On a gray and frigid day in early December 2012, Smith announced that phase one of the plan – a minor league soccer team – would actually happen. The idea was shared with slices of pizza at a news conference at Hot Italian in midtown.

I walked over from The Bee. Honestly, it still seemed so farfetched. Former Mayor Kevin Johnson was there that day, helping the sell the idea, but the Kings saga was all anyone was talking about.

Some local media types even chastised Johnson for taking his eye off the Kings to promote this goofy soccer idea. And remember that Elk Grove was trying to woo MLS as well. Former Assembly Speaker Fabian Núñez, who sat on the board of U.S. soccer’s governing body, thought he had the soccer connections to bring a team to Elk Grove.

It was crazy, but Smith’s group forged ahead. It rented space in a cramped little office just down the street from the Tower Theatre. A visit there was like a visit to a soccer frat house, full of young people whose enthusiasm was infectious.

We had soccer exhibitions but not until an unseasonably cold night in April 2014 did Smith’s dream take hold.

Anyone who attended the first game of Sacramento Republic FC will never forget it. More than 20,000 people jammed into Hughes Stadium on the campus of Sacramento City College. The community spirit was inspiring. The idea of the team – a “Republic” of diverse people coming together – was pitch perfect.

Young Sacramento bought in. The venture was a fine melding of Sacramento’s love of communal gatherings, locally grown food, locally brewed beer and local music.

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The team won the USL Pro championship in that first season. The title game and the many games that preceded it were nothing short of joyous. The Kings stayed in Sacramento, Golden 1 Center was approved, an investor came to buy the Republic just as Smith envisioned and MLS was impressed.

That investor, philanthropist Kevin Nagle, took Smith’s dream and ran with it. Nagle has been a force for good in Sacramento, investing in local businesses and ventures. Whenever Johnson, and now Mayor Darrell Steinberg, needed Nagle, he’s been there. Nagle hired Ben Gumpert, a local guy who had worked for the Kings, to run the Republic.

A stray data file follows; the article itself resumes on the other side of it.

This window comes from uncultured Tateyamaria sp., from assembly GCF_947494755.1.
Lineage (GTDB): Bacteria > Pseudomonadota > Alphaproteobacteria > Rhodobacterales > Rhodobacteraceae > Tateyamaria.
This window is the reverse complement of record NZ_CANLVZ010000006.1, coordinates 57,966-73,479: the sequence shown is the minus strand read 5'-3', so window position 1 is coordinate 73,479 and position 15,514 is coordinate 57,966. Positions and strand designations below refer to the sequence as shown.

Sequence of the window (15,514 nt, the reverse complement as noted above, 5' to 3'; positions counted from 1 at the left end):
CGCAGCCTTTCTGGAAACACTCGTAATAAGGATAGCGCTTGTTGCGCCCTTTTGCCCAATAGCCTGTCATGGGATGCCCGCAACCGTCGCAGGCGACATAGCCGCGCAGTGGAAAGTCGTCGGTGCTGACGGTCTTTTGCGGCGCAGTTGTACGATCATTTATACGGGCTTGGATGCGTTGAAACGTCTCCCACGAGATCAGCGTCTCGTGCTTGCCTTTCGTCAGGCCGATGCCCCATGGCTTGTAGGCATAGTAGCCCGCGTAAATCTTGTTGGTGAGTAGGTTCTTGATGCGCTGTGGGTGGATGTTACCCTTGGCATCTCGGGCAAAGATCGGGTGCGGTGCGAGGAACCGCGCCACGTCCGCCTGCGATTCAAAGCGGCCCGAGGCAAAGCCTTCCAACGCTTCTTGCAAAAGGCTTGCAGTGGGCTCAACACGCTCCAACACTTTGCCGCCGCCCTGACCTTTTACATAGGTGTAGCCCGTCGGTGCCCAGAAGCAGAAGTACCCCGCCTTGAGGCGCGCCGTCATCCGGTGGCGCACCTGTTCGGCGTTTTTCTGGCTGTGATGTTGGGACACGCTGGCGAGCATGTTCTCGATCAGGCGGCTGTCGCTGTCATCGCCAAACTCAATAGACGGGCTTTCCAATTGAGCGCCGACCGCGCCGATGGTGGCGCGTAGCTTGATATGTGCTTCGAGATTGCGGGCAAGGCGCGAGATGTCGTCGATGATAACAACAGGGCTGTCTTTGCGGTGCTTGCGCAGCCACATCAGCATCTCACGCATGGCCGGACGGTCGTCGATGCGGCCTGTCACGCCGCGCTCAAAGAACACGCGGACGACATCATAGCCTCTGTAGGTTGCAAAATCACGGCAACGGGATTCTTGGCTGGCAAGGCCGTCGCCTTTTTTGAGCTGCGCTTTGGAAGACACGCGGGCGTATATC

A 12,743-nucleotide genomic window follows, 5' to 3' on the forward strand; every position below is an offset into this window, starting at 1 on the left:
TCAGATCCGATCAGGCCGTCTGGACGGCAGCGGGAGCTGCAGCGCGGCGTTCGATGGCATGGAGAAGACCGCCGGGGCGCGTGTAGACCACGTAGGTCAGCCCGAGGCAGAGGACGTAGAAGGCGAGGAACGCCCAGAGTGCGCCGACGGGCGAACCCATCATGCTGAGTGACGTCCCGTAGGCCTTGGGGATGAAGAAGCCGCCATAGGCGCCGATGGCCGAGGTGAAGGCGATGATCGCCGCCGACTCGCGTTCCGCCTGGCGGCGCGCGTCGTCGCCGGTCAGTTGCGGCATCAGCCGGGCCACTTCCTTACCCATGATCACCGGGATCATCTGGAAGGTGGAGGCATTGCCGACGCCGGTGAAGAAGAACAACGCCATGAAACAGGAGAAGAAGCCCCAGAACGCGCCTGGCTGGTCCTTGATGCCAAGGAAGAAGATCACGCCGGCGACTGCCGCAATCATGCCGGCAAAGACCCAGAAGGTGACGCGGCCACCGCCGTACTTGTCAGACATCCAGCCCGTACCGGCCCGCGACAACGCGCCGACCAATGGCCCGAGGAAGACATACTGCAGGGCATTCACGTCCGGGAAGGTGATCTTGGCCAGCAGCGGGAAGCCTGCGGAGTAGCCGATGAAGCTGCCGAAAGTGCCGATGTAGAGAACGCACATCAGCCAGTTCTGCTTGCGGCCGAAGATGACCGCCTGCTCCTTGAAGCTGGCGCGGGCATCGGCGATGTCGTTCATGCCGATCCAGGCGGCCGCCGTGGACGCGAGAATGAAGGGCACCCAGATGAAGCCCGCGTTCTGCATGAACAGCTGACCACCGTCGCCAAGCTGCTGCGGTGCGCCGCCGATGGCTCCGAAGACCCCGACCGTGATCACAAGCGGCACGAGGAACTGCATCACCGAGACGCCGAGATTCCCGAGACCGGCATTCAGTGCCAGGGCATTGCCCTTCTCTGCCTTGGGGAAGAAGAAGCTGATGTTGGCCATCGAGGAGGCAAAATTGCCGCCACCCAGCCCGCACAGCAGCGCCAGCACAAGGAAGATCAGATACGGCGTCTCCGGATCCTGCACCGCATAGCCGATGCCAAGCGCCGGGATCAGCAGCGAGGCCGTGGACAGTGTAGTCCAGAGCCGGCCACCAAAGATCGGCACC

When Smith and Nagle hit a snag in closing the deal between them, Steinberg intervened and kept a beautiful story from being derailed. Steinberg was then key to helping Nagle attract Ron Burkle, the supermarket billionaire, to close the last part of this unlikely dream: landing MLS.

“My mother always told me to never give up on something you want badly no matter how far behind you are,” Nagle said Thursday. “I wanted this badly and now we need to sprint to the finish line to close it out”.

This would be a huge win for the city because it attracts an MLS franchise and can use it to spur development at the downtown railyards, where the Republic wants to build its new stadium. It is already a huge win for Steinberg, whose skill as a mediator and whose background as a former state senate leader gave him cachet with MLS and big wheels like Burkle. It’s a huge win for Nagle, a self-made man who built a successful business in Sacramento, fell in love with the region and became a booster for it.

Like any great venture, many people reached for this dream to make it a reality. It’s a triumph of community spirit, of stable and smart political leadership and of believing in the idea that Sacramento is a community on the rise.

But lastly, Sacramento in MLS is proof dreams can come true.

Even crazy dreams discussed over beers when no one else is listening. For that, Sacramento owes a debt of gratitude for Smith, Wagoner and the young dreamers who went along with them on a journey that was a crazy idea until it actually came true.

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Marcos Breton writes commentary and opinion columns about the Sacramento region, California and the United States. He’s been a California newspaperman for more than 30 years. He’s a graduate of San Jose State University, a voter for the Baseball Hall of Fame and the proud son of Mexican immigrants.